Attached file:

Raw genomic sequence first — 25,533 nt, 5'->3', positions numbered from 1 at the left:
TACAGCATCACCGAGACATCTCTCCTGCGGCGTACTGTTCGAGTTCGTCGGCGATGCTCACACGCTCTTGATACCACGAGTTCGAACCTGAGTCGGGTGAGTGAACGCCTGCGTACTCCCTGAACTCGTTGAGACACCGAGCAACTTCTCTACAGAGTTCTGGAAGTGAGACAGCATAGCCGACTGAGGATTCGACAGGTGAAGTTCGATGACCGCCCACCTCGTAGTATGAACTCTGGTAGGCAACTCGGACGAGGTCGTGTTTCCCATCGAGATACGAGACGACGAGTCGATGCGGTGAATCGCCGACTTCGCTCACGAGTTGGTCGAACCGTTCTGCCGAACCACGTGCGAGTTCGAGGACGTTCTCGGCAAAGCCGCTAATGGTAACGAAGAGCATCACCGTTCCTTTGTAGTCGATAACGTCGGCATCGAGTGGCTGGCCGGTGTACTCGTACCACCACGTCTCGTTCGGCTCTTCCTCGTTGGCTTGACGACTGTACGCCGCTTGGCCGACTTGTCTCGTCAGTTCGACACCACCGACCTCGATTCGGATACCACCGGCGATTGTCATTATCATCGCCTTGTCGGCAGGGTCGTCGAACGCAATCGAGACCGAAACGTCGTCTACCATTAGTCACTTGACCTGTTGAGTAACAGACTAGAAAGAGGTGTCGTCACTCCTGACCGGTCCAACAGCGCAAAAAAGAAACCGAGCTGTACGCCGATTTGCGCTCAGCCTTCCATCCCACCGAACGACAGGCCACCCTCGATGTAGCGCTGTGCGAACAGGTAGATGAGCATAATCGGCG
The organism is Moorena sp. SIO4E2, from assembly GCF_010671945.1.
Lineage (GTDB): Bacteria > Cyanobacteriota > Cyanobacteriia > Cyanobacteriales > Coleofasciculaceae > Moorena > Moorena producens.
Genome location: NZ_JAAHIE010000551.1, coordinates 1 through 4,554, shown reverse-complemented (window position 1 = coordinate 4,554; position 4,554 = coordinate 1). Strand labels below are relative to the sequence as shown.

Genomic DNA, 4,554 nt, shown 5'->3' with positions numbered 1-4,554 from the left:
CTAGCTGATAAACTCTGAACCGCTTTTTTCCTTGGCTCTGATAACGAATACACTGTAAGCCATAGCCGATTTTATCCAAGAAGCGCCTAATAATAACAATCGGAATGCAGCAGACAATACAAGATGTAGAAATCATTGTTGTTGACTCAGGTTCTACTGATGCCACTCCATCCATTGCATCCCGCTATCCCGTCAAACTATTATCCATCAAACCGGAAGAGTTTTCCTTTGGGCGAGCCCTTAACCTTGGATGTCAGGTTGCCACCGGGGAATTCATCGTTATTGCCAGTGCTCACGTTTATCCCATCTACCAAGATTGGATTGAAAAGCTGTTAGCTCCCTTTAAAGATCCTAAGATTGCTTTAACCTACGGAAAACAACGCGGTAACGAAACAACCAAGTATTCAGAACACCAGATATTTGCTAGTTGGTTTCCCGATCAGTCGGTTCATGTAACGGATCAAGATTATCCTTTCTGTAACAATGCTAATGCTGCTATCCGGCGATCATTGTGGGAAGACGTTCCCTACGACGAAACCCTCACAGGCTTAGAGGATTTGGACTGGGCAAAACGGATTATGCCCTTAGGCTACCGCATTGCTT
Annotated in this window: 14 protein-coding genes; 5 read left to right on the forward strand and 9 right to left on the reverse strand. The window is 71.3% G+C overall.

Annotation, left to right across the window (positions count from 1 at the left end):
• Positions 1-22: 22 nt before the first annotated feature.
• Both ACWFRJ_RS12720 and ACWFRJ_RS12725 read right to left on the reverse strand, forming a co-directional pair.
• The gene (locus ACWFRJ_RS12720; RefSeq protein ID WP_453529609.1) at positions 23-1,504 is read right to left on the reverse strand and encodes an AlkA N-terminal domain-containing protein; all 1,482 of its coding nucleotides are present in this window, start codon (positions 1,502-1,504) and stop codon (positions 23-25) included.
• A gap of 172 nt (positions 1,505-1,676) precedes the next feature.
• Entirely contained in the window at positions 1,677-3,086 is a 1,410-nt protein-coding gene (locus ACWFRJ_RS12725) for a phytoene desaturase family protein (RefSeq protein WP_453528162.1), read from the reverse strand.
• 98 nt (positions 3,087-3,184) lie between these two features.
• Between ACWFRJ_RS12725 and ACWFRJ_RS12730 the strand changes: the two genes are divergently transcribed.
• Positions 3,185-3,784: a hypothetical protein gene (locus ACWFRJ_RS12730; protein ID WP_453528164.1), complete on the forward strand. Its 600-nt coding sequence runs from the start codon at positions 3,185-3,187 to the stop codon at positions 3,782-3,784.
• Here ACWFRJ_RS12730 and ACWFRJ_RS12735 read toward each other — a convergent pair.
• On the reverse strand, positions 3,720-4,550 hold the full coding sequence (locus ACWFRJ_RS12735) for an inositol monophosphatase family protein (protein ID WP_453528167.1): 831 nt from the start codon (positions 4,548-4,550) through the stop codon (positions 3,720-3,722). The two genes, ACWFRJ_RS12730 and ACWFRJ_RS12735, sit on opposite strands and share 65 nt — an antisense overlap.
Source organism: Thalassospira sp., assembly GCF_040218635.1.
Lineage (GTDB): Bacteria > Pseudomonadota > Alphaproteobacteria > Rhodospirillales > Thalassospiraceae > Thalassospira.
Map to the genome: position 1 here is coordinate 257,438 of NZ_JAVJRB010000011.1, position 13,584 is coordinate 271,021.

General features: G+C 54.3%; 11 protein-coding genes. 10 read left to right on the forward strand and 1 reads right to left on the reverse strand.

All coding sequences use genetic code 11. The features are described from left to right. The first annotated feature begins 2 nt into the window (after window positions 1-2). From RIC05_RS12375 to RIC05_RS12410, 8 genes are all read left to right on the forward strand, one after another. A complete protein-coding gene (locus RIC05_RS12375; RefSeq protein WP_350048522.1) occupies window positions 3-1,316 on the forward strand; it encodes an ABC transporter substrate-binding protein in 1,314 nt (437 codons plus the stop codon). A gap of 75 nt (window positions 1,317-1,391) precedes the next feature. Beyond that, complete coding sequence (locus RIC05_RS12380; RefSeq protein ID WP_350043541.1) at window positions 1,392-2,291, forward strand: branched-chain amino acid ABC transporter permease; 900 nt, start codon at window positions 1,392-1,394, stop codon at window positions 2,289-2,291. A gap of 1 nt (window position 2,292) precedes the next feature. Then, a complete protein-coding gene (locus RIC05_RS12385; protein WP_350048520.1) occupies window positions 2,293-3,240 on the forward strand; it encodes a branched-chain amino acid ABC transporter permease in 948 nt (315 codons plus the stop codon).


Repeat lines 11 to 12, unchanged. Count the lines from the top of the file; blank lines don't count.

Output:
• Both ACWFRJ_RS12720 and ACWFRJ_RS12725 read right to left on the reverse strand, forming a co-directional pair.
• The gene (locus ACWFRJ_RS12720; RefSeq protein ID WP_453529609.1) at positions 23-1,504 is read right to left on the reverse strand and encodes an AlkA N-terminal domain-containing protein; all 1,482 of its coding nucleotides are present in this window, start codon (positions 1,502-1,504) and stop codon (positions 23-25) included.